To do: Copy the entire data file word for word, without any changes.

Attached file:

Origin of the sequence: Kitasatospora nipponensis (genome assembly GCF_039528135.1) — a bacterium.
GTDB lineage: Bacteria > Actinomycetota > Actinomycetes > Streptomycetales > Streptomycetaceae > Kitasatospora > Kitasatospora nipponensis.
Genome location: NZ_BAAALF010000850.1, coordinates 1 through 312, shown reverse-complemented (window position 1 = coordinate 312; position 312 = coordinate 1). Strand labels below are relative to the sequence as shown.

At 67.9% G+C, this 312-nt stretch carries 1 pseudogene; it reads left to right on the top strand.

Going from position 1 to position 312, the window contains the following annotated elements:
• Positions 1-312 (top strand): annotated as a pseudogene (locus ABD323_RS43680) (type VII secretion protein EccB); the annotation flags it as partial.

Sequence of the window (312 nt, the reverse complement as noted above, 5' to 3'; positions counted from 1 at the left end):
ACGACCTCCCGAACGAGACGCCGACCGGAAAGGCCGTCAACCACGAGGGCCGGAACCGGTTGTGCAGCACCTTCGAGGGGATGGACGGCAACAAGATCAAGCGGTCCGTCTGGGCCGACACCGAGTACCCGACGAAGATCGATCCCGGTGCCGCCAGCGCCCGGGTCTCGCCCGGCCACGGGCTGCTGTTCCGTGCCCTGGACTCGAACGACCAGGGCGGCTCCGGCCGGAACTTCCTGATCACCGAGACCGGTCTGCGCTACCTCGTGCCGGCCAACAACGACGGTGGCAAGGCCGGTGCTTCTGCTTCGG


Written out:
Origin of the sequence: Kitasatospora nipponensis (genome assembly GCF_039528135.1) — a bacterium.
GTDB lineage: Bacteria > Actinomycetota > Actinomycetes > Streptomycetales > Streptomycetaceae > Kitasatospora > Kitasatospora nipponensis.
Genome location: NZ_BAAALF010000850.1, coordinates 1 through 312, shown reverse-complemented (window position 1 = coordinate 312; position 312 = coordinate 1). Strand labels below are relative to the sequence as shown.

At 67.9% G+C, this 312-nt stretch carries 1 pseudogene; it reads left to right on the top strand.

Going from position 1 to position 312, the window contains the following annotated elements:
• Positions 1-312 (top strand): annotated as a pseudogene (locus ABD323_RS43680) (type VII secretion protein EccB); the annotation flags it as partial.

Sequence of the window (312 nt, the reverse complement as noted above, 5' to 3'; positions counted from 1 at the left end):
ACGACCTCCCGAACGAGACGCCGACCGGAAAGGCCGTCAACCACGAGGGCCGGAACCGGTTGTGCAGCACCTTCGAGGGGATGGACGGCAACAAGATCAAGCGGTCCGTCTGGGCCGACACCGAGTACCCGACGAAGATCGATCCCGGTGCCGCCAGCGCCCGGGTCTCGCCCGGCCACGGGCTGCTGTTCCGTGCCCTGGACTCGAACGACCAGGGCGGCTCCGGCCGGAACTTCCTGATCACCGAGACCGGTCTGCGCTACCTCGTGCCGGCCAACAACGACGGTGGCAAGGCCGGTGCTTCTGCTTCGG